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Meier figures taxes, helps friends

Staff writer

Wanda Meier of Meier Tax Service in Marion, 73, figures about 1,000 income tax returns each year. If she was considering retirement, which she is not, it is likely her friends and customers would not let her have a break, even after 51 years in the business.

“Wanda is regular, like me,” longtime customer Bobbi Jo Linder said. “She listens to me and gives me advice on more than just taxes. But she understands if I need this back in a week, she will get it ready for me.”

Meier first hung her Meier Tax Service shingle out Jan. 1, 1961, on Santa Fe Street in Marion. She and her husband Robert Meier left their home town of Burrton and moved to Marion in 1960, following an oil and gas field job for him.

“He got a job at the gas plant here — Rounds and Stevens,” she said. “The gas plant brought us here and we stayed until the reservoir came in. They closed the gas wells then.”

Even though Meier lived in several different places across the state after that, she always kept an office open in Marion, making time for her many friends, family, and customers who depended on her tax service.

“At first, I did taxes mainly for people who worked with my husband, for those from our church and from our Girl Scout club,” she said. “It seems like I am connected to many of my customers in some way through those areas.”

Meier’s customers now spread across the county, the state, and even the world.

“Oh let’s see. I figure taxes for friends, or relatives of friends, who have moved away from here to as far away as Alaska, Texas, and Oklahoma,” she said. “I even have a customer who now lives in Africa and still has me figure her taxes.”

Meier became interested in income tax work after one good and one bad experience with having someone else figure her own taxes.

“The first year Bob and I were married, we hired someone else to do them,” she said. “That was a good experience and we got $800 back — which was a lot of money at that time!”

The second year, Meier and her husband took their taxes to a well-known company for preparation, and their experience was not at all positive. It was that second experience that propelled her into the income tax business for herself.

“From that time on, I did our own taxes,” she said. “It wasn’t hard and I had been going to tax schools for about four years before, so I could do this.”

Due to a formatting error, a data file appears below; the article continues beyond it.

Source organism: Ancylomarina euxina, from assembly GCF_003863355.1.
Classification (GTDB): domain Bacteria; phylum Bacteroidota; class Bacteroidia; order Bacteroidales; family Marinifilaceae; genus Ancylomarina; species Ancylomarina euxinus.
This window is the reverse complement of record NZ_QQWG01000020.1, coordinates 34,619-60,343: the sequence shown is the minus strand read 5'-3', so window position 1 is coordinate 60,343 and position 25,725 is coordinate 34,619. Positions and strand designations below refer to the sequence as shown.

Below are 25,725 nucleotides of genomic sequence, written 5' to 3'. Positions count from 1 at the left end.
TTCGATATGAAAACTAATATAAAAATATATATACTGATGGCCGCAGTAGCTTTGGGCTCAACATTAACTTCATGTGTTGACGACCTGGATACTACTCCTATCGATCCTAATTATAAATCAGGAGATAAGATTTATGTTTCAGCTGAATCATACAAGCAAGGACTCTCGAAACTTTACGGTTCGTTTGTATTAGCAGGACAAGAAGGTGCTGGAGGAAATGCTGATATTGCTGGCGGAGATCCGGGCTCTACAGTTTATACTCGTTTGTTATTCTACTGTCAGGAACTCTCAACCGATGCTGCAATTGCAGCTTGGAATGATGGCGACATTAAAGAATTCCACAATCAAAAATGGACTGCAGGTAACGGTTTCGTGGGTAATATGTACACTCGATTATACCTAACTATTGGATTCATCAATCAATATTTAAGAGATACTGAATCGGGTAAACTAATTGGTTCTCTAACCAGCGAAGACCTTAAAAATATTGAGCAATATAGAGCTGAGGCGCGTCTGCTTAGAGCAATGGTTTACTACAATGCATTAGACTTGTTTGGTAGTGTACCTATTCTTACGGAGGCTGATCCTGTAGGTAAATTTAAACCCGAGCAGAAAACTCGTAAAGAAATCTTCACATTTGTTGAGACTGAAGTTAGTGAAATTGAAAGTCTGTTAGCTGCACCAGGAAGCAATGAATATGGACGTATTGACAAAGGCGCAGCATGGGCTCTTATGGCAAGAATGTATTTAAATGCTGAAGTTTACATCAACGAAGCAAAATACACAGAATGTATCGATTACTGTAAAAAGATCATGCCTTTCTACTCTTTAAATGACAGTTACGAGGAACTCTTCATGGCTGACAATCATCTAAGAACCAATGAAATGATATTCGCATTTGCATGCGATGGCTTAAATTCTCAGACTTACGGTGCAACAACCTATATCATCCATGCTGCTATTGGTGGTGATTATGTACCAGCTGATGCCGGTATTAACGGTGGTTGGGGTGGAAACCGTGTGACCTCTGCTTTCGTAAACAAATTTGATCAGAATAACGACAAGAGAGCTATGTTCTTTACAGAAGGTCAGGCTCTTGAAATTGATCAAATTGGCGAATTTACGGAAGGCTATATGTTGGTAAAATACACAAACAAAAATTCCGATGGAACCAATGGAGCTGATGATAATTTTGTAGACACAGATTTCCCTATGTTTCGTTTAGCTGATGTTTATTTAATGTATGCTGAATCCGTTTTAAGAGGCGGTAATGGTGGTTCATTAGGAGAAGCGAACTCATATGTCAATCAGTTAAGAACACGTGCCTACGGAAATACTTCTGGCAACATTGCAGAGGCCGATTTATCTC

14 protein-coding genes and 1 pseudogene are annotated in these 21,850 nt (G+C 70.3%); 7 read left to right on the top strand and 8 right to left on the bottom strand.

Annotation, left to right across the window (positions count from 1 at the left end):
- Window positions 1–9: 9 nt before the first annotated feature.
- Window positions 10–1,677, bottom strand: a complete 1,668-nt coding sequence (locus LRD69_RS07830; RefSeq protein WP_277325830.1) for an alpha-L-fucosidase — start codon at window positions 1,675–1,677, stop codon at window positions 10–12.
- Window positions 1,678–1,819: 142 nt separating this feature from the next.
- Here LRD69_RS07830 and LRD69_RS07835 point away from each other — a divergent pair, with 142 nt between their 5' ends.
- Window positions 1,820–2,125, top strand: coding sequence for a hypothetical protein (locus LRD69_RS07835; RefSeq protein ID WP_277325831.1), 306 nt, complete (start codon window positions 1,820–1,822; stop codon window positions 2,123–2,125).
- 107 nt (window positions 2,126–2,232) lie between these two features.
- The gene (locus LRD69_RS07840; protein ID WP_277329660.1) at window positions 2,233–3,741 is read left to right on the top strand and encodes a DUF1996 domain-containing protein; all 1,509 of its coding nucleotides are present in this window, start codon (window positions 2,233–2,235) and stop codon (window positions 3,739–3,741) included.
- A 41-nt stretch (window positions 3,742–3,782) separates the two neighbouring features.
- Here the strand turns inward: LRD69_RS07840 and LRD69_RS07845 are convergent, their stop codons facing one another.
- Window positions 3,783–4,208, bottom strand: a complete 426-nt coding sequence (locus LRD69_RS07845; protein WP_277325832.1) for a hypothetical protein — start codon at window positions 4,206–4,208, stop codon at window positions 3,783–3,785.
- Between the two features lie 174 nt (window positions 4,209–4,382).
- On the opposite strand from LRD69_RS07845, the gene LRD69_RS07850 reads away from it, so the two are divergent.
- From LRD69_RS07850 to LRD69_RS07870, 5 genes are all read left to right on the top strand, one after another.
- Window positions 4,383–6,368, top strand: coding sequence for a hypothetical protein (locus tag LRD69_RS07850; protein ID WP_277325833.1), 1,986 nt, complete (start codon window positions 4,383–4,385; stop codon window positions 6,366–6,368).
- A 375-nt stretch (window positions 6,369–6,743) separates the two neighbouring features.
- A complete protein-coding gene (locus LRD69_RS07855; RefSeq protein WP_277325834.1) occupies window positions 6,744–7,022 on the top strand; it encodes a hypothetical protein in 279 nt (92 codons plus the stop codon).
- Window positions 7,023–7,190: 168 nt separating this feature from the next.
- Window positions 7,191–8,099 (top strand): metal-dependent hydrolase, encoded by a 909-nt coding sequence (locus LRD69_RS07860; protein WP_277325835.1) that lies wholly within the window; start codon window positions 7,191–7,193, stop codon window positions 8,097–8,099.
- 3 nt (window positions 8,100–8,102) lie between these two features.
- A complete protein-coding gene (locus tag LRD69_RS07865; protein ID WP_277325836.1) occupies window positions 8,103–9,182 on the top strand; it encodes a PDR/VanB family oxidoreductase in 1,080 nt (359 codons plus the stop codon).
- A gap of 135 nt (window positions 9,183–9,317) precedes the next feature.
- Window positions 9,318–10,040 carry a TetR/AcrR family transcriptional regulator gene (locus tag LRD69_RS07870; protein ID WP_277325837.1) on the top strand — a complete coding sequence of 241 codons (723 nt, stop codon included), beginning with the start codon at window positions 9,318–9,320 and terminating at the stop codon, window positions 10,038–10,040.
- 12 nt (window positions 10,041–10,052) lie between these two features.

Meier, who started regular school as a 4-year-old and graduated from high school at age 15, enjoyed attending tax classes and still keeps up on current regulations by taking refresher courses each year.

“My daughter Melody Ann works with me now, and we go to at least four classes each year with the National Association of Tax Preparers,” she said. “We also attend a symposium put on by the Internal Revenue Service every fall to see what ideas we can offer to make tax preparation better for people.”

Through the years, there have been many changes in the tax field, but for Meier, changes in technology made more an impact on her work.

“When I started, we did all the forms by hand, and then typed two copies with carbon paper,” she said. “During those days I sometimes had my husband and daughter typing those copies in the evenings with me. It took a lot of time.”

In 1983, Meier got her first computer and learned to use it from her daughter.

“I had to hide it at first,” she said. “Many of my customers just didn’t trust a computer and didn’t like to know that I was using one to figure their taxes. I could see it better; review it … just very helpful for all the double checking.”

There have been times when Meier had trouble deciphering bad writing or sorting through unorganized records, but she said her mission has always been to be helpful to her customers.

“I like my people,” she said. “I feel like every one of my customers is my friend, and I want to keep it that way.”

In addition to figuring straight- forward tax reports, Meier said she helped a person who was seven years behind in filing. She can also help customers find lost records, or find options to reduce payments.

“I know the state and federal officials by name,” she said. “I know who to call and how to ask the right questions. After all these years, I have developed a good rapport with them. I know how to keep a level head and get the answers we need.”

In the past, Meier sold computer software to other preparers going into the tax business, traveling all over the United States to explain how the system works and get them up and running. Though her main office is in her home at Burrton, she still enjoys coming to Marion once a week to meet, visit, and help her friends at tax time.

“Taxes have been good to me,” she said. “The main thing is that I like to take care of my customers. I’ve been through a lot in my years and I understand what they go through. I try to do my best with each one just like they were my own. It’s the little things that make a difference.”

Last modified Feb. 9, 2012

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